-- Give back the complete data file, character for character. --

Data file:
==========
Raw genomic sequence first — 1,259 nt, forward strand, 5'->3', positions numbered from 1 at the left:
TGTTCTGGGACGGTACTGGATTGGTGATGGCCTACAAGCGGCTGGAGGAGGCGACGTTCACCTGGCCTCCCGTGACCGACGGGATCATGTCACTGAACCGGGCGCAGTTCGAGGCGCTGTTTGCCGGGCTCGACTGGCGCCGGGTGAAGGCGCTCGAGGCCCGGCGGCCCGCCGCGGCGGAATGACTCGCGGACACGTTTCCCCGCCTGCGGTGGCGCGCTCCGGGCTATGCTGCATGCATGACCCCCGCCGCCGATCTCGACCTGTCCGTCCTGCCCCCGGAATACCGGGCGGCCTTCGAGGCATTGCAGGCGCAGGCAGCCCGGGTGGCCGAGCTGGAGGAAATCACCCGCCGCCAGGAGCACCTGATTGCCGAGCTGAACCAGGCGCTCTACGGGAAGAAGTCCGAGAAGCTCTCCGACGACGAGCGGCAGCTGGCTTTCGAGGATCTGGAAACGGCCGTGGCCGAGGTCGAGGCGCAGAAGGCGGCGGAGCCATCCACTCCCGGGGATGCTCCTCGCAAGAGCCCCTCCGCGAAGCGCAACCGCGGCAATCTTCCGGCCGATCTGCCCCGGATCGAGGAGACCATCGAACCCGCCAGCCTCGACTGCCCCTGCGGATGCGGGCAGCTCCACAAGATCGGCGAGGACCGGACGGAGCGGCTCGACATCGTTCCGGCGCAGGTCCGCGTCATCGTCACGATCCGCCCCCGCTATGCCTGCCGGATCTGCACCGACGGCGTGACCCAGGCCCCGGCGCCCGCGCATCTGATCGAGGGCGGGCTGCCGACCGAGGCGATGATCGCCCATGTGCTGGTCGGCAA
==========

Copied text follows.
Raw genomic sequence first — 1,259 nt, forward strand, 5'->3', positions numbered from 1 at the left:
TGTTCTGGGACGGTACTGGATTGGTGATGGCCTACAAGCGGCTGGAGGAGGCGACGTTCACCTGGCCTCCCGTGACCGACGGGATCATGTCACTGAACCGGGCGCAGTTCGAGGCGCTGTTTGCCGGGCTCGACTGGCGCCGGGTGAAGGCGCTCGAGGCCCGGCGGCCCGCCGCGGCGGAATGACTCGCGGACACGTTTCCCCGCCTGCGGTGGCGCGCTCCGGGCTATGCTGCATGCATGACCCCCGCCGCCGATCTCGACCTGTCCGTCCTGCCCCCGGAATACCGGGCGGCCTTCGAGGCATTGCAGGCGCAGGCAGCCCGGGTGGCCGAGCTGGAGGAAATCACCCGCCGCCAGGAGCACCTGATTGCCGAGCTGAACCAGGCGCTCTACGGGAAGAAGTCCGAGAAGCTCTCCGACGACGAGCGGCAGCTGGCTTTCGAGGATCTGGAAACGGCCGTGGCCGAGGTCGAGGCGCAGAAGGCGGCGGAGCCATCCACTCCCGGGGATGCTCCTCGCAAGAGCCCCTCCGCGAAGCGCAACCGCGGCAATCTTCCGGCCGATCTGCCCCGGATCGAGGAGACCATCGAACCCGCCAGCCTCGACTGCCCCTGCGGATGCGGGCAGCTCCACAAGATCGGCGAGGACCGGACGGAGCGGCTCGACATCGTTCCGGCGCAGGTCCGCGTCATCGTCACGATCCGCCCCCGCTATGCCTGCCGGATCTGCACCGACGGCGTGACCCAGGCCCCGGCGCCCGCGCATCTGATCGAGGGCGGGCTGCCGACCGAGGCGATGATCGCCCATGTGCTGGTCGGCAA